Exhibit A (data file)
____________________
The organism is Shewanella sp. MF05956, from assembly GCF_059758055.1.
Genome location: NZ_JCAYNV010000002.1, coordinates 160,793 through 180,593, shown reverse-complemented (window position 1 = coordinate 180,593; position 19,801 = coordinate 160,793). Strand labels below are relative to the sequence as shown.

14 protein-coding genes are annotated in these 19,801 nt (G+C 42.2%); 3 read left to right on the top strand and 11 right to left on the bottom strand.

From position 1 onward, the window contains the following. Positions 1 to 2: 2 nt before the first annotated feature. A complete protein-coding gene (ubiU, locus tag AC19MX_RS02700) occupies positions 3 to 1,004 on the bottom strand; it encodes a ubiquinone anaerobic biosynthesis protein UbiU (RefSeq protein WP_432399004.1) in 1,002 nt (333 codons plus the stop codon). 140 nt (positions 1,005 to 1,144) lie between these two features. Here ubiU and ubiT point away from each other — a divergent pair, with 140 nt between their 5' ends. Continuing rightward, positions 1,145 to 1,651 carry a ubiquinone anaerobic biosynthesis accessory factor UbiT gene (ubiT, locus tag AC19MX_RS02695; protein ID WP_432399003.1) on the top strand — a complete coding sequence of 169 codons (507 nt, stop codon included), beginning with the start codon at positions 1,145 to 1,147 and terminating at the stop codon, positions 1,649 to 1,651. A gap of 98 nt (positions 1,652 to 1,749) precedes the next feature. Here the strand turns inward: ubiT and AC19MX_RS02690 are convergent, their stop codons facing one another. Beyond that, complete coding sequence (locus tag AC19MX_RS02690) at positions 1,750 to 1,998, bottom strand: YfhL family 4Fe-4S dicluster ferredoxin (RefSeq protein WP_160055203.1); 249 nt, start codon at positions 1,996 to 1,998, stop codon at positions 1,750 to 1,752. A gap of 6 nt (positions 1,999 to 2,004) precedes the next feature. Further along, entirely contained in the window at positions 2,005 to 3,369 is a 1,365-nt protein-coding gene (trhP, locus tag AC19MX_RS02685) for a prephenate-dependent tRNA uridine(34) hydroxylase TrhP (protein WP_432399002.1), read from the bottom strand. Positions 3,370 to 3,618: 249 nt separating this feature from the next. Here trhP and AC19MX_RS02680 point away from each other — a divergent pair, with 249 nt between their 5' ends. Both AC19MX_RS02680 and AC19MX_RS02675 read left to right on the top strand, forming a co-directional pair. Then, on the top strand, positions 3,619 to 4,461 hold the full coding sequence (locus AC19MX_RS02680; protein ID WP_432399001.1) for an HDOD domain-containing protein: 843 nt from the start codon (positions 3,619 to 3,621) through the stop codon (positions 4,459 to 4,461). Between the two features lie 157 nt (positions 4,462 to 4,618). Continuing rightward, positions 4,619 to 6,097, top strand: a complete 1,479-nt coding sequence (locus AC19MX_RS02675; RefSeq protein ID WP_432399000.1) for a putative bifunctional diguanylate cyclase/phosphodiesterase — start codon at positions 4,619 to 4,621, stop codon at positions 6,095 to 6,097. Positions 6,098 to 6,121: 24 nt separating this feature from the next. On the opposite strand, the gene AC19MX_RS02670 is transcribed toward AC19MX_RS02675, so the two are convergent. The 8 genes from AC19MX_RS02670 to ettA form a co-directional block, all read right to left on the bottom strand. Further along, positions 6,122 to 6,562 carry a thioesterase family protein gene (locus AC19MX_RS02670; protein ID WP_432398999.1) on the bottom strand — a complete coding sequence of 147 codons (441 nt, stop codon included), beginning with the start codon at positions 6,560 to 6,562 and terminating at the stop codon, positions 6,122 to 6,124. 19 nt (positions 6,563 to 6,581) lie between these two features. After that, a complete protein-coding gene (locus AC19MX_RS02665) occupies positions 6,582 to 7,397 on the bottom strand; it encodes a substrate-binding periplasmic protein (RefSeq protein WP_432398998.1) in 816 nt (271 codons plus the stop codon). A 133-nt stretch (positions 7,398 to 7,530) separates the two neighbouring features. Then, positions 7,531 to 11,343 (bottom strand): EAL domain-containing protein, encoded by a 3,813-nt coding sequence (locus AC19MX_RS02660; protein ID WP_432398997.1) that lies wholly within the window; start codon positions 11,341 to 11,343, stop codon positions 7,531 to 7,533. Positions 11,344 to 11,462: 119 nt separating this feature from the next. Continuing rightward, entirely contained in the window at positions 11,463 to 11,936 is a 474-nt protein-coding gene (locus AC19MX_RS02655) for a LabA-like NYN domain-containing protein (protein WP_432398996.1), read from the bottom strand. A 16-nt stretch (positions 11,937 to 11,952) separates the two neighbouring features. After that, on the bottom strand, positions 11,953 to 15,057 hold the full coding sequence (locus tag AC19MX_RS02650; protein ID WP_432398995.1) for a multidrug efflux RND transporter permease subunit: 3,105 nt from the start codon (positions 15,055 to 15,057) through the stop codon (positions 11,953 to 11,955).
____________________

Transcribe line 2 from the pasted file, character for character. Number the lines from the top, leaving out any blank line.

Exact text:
Genome location: NZ_JCAYNV010000002.1, coordinates 160,793 through 180,593, shown reverse-complemented (window position 1 = coordinate 180,593; position 19,801 = coordinate 160,793). Strand labels below are relative to the sequence as shown.